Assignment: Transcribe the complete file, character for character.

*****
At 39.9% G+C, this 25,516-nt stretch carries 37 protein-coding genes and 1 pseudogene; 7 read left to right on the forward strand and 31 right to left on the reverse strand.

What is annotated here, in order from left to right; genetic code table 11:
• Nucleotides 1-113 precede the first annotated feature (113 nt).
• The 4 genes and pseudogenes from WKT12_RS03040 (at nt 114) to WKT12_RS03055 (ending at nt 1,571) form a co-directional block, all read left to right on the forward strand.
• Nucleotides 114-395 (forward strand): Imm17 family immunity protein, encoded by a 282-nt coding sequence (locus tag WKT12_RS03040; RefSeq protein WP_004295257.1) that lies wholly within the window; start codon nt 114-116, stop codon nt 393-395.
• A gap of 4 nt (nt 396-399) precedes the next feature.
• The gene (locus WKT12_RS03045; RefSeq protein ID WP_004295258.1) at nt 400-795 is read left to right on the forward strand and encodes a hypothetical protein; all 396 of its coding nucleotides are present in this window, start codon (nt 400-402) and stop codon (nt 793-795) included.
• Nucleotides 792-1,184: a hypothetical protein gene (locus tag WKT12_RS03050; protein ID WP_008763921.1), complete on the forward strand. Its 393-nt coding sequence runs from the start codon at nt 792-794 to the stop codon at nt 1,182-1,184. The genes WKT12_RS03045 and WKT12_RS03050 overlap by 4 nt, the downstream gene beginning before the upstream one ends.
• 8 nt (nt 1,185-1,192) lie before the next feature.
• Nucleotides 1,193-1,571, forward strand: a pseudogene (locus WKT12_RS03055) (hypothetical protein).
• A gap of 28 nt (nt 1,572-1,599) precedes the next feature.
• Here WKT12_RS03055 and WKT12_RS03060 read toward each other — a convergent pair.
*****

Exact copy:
At 39.9% G+C, this 25,516-nt stretch carries 37 protein-coding genes and 1 pseudogene; 7 read left to right on the forward strand and 31 right to left on the reverse strand.

What is annotated here, in order from left to right; genetic code table 11:
• Nucleotides 1-113 precede the first annotated feature (113 nt).
• The 4 genes and pseudogenes from WKT12_RS03040 (at nt 114) to WKT12_RS03055 (ending at nt 1,571) form a co-directional block, all read left to right on the forward strand.
• Nucleotides 114-395 (forward strand): Imm17 family immunity protein, encoded by a 282-nt coding sequence (locus tag WKT12_RS03040; RefSeq protein WP_004295257.1) that lies wholly within the window; start codon nt 114-116, stop codon nt 393-395.
• A gap of 4 nt (nt 396-399) precedes the next feature.
• The gene (locus WKT12_RS03045; RefSeq protein ID WP_004295258.1) at nt 400-795 is read left to right on the forward strand and encodes a hypothetical protein; all 396 of its coding nucleotides are present in this window, start codon (nt 400-402) and stop codon (nt 793-795) included.
• Nucleotides 792-1,184: a hypothetical protein gene (locus tag WKT12_RS03050; protein ID WP_008763921.1), complete on the forward strand. Its 393-nt coding sequence runs from the start codon at nt 792-794 to the stop codon at nt 1,182-1,184. The genes WKT12_RS03045 and WKT12_RS03050 overlap by 4 nt, the downstream gene beginning before the upstream one ends.
• 8 nt (nt 1,185-1,192) lie before the next feature.
• Nucleotides 1,193-1,571, forward strand: a pseudogene (locus WKT12_RS03055) (hypothetical protein).
• A gap of 28 nt (nt 1,572-1,599) precedes the next feature.
• Here WKT12_RS03055 and WKT12_RS03060 read toward each other — a convergent pair.